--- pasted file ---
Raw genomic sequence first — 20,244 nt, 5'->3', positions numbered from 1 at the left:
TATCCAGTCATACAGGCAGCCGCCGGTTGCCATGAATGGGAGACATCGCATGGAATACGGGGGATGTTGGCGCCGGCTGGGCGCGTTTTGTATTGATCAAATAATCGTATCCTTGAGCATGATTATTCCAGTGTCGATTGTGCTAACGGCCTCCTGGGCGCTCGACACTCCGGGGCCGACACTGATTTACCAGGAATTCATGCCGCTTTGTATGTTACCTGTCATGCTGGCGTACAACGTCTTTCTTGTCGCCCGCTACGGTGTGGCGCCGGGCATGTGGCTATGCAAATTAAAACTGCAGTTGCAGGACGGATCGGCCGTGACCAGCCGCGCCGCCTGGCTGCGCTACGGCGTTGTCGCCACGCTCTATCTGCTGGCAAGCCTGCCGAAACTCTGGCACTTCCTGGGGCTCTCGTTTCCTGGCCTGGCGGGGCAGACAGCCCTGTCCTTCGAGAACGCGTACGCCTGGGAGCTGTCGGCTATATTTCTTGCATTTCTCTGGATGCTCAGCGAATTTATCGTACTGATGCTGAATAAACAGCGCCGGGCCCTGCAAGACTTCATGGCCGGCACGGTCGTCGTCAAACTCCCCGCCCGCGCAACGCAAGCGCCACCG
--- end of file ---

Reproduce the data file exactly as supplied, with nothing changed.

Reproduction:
Raw genomic sequence first — 20,244 nt, 5'->3', positions numbered from 1 at the left:
TATCCAGTCATACAGGCAGCCGCCGGTTGCCATGAATGGGAGACATCGCATGGAATACGGGGGATGTTGGCGCCGGCTGGGCGCGTTTTGTATTGATCAAATAATCGTATCCTTGAGCATGATTATTCCAGTGTCGATTGTGCTAACGGCCTCCTGGGCGCTCGACACTCCGGGGCCGACACTGATTTACCAGGAATTCATGCCGCTTTGTATGTTACCTGTCATGCTGGCGTACAACGTCTTTCTTGTCGCCCGCTACGGTGTGGCGCCGGGCATGTGGCTATGCAAATTAAAACTGCAGTTGCAGGACGGATCGGCCGTGACCAGCCGCGCCGCCTGGCTGCGCTACGGCGTTGTCGCCACGCTCTATCTGCTGGCAAGCCTGCCGAAACTCTGGCACTTCCTGGGGCTCTCGTTTCCTGGCCTGGCGGGGCAGACAGCCCTGTCCTTCGAGAACGCGTACGCCTGGGAGCTGTCGGCTATATTTCTTGCATTTCTCTGGATGCTCAGCGAATTTATCGTACTGATGCTGAATAAACAGCGCCGGGCCCTGCAAGACTTCATGGCCGGCACGGTCGTCGTCAAACTCCCCGCCCGCGCAACGCAAGCGCCACCG